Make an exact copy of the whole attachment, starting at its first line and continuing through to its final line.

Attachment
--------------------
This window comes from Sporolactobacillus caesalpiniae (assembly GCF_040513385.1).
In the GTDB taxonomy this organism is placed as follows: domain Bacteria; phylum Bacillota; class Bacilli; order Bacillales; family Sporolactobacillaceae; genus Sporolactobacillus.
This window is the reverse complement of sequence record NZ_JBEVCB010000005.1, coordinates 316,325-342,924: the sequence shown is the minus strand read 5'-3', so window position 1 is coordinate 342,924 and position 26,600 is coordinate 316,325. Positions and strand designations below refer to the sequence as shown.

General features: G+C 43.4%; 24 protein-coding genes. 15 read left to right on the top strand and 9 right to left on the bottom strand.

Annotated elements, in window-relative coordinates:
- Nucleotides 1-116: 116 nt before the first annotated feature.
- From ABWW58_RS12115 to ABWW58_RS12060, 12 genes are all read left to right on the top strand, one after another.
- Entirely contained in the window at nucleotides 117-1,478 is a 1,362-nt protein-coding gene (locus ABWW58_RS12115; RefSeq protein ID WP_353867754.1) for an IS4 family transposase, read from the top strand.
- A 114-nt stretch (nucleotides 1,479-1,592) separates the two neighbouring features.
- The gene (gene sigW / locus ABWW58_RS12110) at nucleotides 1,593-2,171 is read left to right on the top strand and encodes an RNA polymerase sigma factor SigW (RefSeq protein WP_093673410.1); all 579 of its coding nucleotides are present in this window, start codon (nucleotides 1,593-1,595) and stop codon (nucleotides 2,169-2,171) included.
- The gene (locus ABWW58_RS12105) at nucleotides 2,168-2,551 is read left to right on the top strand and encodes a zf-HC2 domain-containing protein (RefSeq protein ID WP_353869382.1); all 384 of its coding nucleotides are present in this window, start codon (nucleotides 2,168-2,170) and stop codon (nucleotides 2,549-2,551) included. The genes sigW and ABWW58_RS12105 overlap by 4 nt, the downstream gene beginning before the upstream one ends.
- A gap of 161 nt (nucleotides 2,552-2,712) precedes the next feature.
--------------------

This window comes from Sporolactobacillus caesalpiniae (assembly GCF_040513385.1).
In the GTDB taxonomy this organism is placed as follows: domain Bacteria; phylum Bacillota; class Bacilli; order Bacillales; family Sporolactobacillaceae; genus Sporolactobacillus.
This window is the reverse complement of sequence record NZ_JBEVCB010000005.1, coordinates 316,325-342,924: the sequence shown is the minus strand read 5'-3', so window position 1 is coordinate 342,924 and position 26,600 is coordinate 316,325. Positions and strand designations below refer to the sequence as shown.

General features: G+C 43.4%; 24 protein-coding genes. 15 read left to right on the top strand and 9 right to left on the bottom strand.

Annotated elements, in window-relative coordinates:
- Nucleotides 1-116: 116 nt before the first annotated feature.
- From ABWW58_RS12115 to ABWW58_RS12060, 12 genes are all read left to right on the top strand, one after another.
- Entirely contained in the window at nucleotides 117-1,478 is a 1,362-nt protein-coding gene (locus ABWW58_RS12115; RefSeq protein ID WP_353867754.1) for an IS4 family transposase, read from the top strand.
- A 114-nt stretch (nucleotides 1,479-1,592) separates the two neighbouring features.
- The gene (gene sigW / locus ABWW58_RS12110) at nucleotides 1,593-2,171 is read left to right on the top strand and encodes an RNA polymerase sigma factor SigW (RefSeq protein WP_093673410.1); all 579 of its coding nucleotides are present in this window, start codon (nucleotides 1,593-1,595) and stop codon (nucleotides 2,169-2,171) included.
- The gene (locus ABWW58_RS12105) at nucleotides 2,168-2,551 is read left to right on the top strand and encodes a zf-HC2 domain-containing protein (RefSeq protein ID WP_353869382.1); all 384 of its coding nucleotides are present in this window, start codon (nucleotides 2,168-2,170) and stop codon (nucleotides 2,549-2,551) included. The genes sigW and ABWW58_RS12105 overlap by 4 nt, the downstream gene beginning before the upstream one ends.
- A gap of 161 nt (nucleotides 2,552-2,712) precedes the next feature.